Karolinska Inst, Dept Clin Neurosci, Nobels Vag 9, S-17177 Stockholm, Sweden.;Karolinska Univ Hosp, Dept Neuroradiol, Stockholm, Sweden.;Stockholm Spine Ctr, Stockholm, Sweden..
    Loggia, Marco L.
    Harvard Med Sch, AA Martinos Ctr Biomed Imaging, Massachusetts Gen Hosp, Dept Radiol, Boston, MA USA..
    Brain glial activation in fibromyalgia: A multi-site positron emission tomography investigation2019Inngår i: Brain, behavior, and immunity, ISSN 0889-1591, E-ISSN 1090-2139, Vol. 75, s. 72-83Artikkel i tidsskrift (Fagfellevurdert)
    Abstract [en]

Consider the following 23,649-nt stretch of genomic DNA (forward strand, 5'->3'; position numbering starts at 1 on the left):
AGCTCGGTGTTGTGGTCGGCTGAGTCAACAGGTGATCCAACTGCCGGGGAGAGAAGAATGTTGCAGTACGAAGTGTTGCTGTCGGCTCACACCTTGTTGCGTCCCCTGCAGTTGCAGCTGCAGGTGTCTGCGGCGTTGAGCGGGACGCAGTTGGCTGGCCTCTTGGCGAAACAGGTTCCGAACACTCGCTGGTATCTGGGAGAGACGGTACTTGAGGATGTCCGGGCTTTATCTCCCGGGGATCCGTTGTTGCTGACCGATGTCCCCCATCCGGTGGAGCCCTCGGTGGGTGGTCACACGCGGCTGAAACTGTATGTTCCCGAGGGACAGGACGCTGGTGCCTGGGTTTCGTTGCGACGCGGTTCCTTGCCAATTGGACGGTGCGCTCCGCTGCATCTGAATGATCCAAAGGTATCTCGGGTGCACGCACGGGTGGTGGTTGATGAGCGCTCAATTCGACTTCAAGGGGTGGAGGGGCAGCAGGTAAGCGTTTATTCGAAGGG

Fibromyalgia (FM) is a poorly understood chronic condition characterized by widespread musculoskeletal pain, fatigue, and cognitive difficulties. While mounting evidence suggests a role for neuroinflammation, no study has directly provided evidence of brain glial activation in FM. In this study, we conducted a Positron Emission Tomography (PET) study using [C-11]PBR28, which binds to the translocator protein (TSPO), a protein upregulated in activated microglia and astrocytes. To enhance statistical power and generalizability, we combined datasets collected independently at two separate institutions (Massachusetts General Hospital [MGH] and Karolinska Institutet [KI]). In an attempt to disentangle the contributions of different glial cell types to FM, a smaller sample was scanned at KI with [C-11]-L-deprenyl-D2 PET, thought to primarily reflect astrocytic (but not microglial) signal. Thirty-one FM patients and 27 healthy controls (HC) were examined using [C-11]PBR28 PET. 11 FM patients and 11 HC were scanned using [C-11]-L-deprenyl-D2 PET. Standardized uptake values normalized by occipital cortex signal (SUVR) and distribution volume (V-T) were computed from the [C-11]PBR28 data. [C-11]-L-deprenyl-D2 was quantified using lambda k(3). PET imaging metrics were compared across groups, and when differing across groups, against clinical variables. Compared to HC, FM patients demonstrated widespread cortical elevations, and no decreases, in [C-11]PBR28 ITT and SUVR, most pronounced in the medial and lateral walls of the frontal and parietal lobes. No regions showed significant group differences in [C-11]-L-deprenyl-Ds signal, including those demonstrating elevated [C-11] PBR28 signal in patients (p's >= 0.53, uncorrected). The elevations in [C-11]PBR28 V-T and SUVR were correlated both spatially (i.e., were observed in overlapping regions) and, in several areas, also in terms of magnitude. In exploratory, uncorrected analyses, higher subjective ratings of fatigue in FM patients were associated with higher [C-11] PBR28 SUVR in the anterior and posterior middle cingulate cortices (p's < 0.03). SUVR was not significantly associated with any other clinical variable. Our work provides the first in vivo evidence supporting a role for glial activation in FM pathophysiology. Given that the elevations in [C-11]PBR28 signal were not also accompanied by increased [C-11]-deprenyl-D2 signal, our data suggests that microglia, but not astrocytes, may be driving the TSPO elevation in these regions. Although [C-11]-L-deprenyl-D2 signal was not found to be increased in FM patients, larger studies are needed to further assess the role of possible astrocytic contributions in FM. Overall, our data support glial modulation as a potential therapeutic strategy for FM.